To serve students who never finished formal schooling, including the more than 20 percent of Brooklyn adults who lack a high school degree, BPL offers a number of different intensive courses in basic reading, writing, and math. The Library enrolls nearly 400 students a year in pre-HSE (High School Equivalency) courses designed for students who read below the ninth-grade level. Students receive support from advisors who can help with problems outside the classroom if needed, referring them to housing agencies and social service providers. Beginning in early 2018, BPL will launch an associate’s degree program in partnership with Bard College, in which small cohorts of students will take college level liberal arts courses at Central Library. The program—which is completely free for students—will target people who wouldn’t otherwise have the opportunity to attend a liberal arts college, much less a college of Bard’s caliber, and support them on their “pursuit of knowing” through many of the same courses offered at the school’s main Hudson Valley campus.
In the case of Bard at BPL and the Library’s intensive pre-HSE courses, students take classes as they would in a traditional school setting, but the fact that they’re coming to the Library to do it is important. The students in these courses benefit not only from the Library’s collections and staff, but also from its culture of curiosity and support for self-directed, differentiated learning.
Beyond intensive courses, the Library prepares young adults for careers by introducing them to mentors and role models. The Today’s Teens, Tomorrow’s Techies (T4) program trains up to 100 teens every year on customer service and computer software and puts them to work in branches across the borough. They help patrons on computers and assist staff in a variety of technology programs, including basic computer classes for seniors. Graduates of the program have gone on to enroll at universities including MIT, Duke, Wellesley, and Binghamton University, join organizations such as Girls Who Code and Technology Service Corps, and work for employers like the Brooklyn Museum, AOL, and Eyebeam.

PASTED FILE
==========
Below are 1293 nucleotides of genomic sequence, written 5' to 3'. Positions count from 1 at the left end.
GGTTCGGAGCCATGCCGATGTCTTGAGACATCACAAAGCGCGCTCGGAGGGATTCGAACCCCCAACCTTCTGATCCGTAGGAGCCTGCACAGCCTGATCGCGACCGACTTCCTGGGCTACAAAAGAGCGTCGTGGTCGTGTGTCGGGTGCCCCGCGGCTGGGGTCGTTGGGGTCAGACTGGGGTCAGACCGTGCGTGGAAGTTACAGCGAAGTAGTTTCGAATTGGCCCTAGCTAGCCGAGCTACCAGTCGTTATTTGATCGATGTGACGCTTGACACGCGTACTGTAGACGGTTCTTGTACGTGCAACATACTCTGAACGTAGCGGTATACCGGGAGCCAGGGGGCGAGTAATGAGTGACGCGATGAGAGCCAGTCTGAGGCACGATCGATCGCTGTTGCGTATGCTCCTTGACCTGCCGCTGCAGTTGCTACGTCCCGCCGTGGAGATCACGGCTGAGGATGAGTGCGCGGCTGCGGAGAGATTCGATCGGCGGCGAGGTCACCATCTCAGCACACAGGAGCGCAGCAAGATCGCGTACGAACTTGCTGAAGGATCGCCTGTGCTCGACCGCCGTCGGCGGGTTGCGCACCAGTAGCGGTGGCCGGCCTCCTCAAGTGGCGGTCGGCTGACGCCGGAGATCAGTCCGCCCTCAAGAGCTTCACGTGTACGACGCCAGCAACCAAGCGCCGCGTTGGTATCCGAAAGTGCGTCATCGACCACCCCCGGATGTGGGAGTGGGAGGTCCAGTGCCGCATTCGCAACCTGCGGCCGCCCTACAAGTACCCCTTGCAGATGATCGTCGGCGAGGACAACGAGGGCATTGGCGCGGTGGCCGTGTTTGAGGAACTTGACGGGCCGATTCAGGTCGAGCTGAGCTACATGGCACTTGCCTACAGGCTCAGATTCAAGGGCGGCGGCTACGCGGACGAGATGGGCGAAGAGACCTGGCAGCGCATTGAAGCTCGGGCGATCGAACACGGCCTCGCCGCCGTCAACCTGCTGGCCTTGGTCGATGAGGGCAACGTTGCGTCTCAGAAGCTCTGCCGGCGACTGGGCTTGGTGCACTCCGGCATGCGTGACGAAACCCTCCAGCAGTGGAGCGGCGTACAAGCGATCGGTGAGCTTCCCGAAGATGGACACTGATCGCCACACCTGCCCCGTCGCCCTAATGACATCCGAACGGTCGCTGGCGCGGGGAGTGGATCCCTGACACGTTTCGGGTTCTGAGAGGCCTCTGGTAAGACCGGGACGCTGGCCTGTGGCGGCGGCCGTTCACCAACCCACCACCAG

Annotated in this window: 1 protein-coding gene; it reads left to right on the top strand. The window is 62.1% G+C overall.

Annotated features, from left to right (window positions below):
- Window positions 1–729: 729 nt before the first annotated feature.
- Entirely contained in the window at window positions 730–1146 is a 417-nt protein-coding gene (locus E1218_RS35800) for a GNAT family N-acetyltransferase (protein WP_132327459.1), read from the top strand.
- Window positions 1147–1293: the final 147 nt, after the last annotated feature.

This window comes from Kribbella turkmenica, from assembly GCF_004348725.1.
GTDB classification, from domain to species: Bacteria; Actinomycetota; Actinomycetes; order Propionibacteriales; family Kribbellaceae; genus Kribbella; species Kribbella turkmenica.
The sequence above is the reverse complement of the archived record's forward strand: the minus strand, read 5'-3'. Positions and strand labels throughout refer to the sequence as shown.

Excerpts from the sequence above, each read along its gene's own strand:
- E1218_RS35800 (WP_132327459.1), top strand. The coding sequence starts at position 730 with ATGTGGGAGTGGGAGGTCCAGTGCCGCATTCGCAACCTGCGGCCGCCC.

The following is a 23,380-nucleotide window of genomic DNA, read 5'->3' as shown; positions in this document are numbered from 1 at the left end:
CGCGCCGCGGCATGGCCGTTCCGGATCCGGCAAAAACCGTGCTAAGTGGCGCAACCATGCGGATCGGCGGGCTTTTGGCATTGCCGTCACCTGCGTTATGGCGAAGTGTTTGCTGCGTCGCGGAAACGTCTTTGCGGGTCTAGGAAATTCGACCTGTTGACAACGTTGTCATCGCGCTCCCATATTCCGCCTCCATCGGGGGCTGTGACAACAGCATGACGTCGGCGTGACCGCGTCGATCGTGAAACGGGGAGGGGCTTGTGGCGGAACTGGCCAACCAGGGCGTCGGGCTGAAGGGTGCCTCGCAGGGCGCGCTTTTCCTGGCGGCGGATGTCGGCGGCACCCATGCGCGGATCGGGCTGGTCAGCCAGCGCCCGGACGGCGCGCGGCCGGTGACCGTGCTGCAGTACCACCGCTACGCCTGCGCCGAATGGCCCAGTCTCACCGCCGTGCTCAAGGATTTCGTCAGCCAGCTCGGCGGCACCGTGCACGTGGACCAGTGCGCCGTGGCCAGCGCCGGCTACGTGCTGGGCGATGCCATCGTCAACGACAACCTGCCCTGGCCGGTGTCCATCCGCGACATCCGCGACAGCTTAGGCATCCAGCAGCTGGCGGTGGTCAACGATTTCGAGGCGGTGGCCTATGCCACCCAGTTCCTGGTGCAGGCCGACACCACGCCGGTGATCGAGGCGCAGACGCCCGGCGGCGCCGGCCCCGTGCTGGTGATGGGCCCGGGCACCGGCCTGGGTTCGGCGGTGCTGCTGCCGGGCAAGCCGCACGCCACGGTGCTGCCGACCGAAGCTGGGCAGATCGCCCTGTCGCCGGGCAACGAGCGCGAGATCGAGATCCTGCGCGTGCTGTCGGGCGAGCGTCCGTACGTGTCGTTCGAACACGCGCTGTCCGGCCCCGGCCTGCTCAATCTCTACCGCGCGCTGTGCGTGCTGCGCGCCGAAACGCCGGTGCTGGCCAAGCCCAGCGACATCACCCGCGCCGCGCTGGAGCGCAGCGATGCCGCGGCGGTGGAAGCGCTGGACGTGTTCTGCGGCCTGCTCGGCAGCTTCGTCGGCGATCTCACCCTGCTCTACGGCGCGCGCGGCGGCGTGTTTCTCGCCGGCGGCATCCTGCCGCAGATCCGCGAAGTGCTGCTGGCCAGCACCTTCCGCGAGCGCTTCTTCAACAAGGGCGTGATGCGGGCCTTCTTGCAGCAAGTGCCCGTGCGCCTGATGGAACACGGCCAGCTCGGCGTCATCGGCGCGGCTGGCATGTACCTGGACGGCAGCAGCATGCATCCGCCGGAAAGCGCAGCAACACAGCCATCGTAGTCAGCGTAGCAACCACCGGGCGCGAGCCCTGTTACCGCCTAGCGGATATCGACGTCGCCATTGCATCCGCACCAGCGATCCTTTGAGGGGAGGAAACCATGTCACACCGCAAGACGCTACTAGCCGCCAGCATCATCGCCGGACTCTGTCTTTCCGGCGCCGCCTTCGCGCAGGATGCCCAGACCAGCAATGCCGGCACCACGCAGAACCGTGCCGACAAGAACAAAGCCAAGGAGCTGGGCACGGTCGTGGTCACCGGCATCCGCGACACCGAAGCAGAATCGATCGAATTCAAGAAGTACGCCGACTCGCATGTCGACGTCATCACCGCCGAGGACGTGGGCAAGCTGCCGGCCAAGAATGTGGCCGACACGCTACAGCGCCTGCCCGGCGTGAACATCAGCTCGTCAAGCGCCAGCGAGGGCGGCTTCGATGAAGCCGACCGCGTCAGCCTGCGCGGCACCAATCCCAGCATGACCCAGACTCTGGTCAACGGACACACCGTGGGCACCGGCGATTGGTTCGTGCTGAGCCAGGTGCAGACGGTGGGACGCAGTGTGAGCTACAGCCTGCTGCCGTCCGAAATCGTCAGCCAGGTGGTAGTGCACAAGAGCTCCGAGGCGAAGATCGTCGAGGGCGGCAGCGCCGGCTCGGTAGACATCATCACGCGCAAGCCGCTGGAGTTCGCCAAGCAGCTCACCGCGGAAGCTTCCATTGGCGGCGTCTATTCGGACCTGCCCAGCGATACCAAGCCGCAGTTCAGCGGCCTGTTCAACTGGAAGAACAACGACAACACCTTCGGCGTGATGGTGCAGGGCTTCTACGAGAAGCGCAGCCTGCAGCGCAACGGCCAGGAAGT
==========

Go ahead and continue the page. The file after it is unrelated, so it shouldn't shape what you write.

Yet another way the Library connects people to economic opportunities is through business support services. Freelancers, independent contractors, sole proprietors, and aspiring entrepreneurs regularly visit the Library to work on their laptops, or use software and databases they can’t access elsewhere. Through a variety of partnerships with external organizations such as SCORE (Service Corps of Retired Executives), they receive in-depth coaching from experienced business professionals as well as pro-bono legal and financial advice. They learn how to secure financing through not just regular banks but microlenders, how to repair their credit or reduce debt, how to create contracts with clients, and more.
The Library’s business plan competitions—PowerUP! and PowerUP! KREYOL—offer entrepreneurs classes and individual counseling in addition to much-needed visibility and financing. In stark contrast to the wider small business community, the majority of participants are women (70 percent) and / or minorities (75 percent), while only 40 percent are employed full time. Over the last decade, PowerUP! and PowerUP! KREYOL, which serves Brooklyn’s Haitian community, have helped to launch literally hundreds of new businesses.
In a borough famous for creative entrepreneurs and DIYers, the Library is the original coworking space. It was an incubator of businesses and career ambitions long before the term was adopted in the start-up community. And like many of the incubators in the tech and creative industries, BPL connects people with ambitions to the networks and mentors they need to realize them, a service that is particularly important among women, minorities, and others traditionally deprived of these opportunities.
Every one of BPL’s branch libraries, including Central Library, enable people to create community around shared interests, strengthen relationships with neighbors, and exchange views and opinions (even if it means disagreeing). When people from different walks of life come together to form even fleeting bonds in a library, surrounded by books and programs celebrating diverse viewpoints, they open up to new ideas and ways of seeing and thinking about the world, and not infrequently discover new role models and even mentors.
Libraries help create and sustain the human relationships that make our neighborhoods vibrant places to live.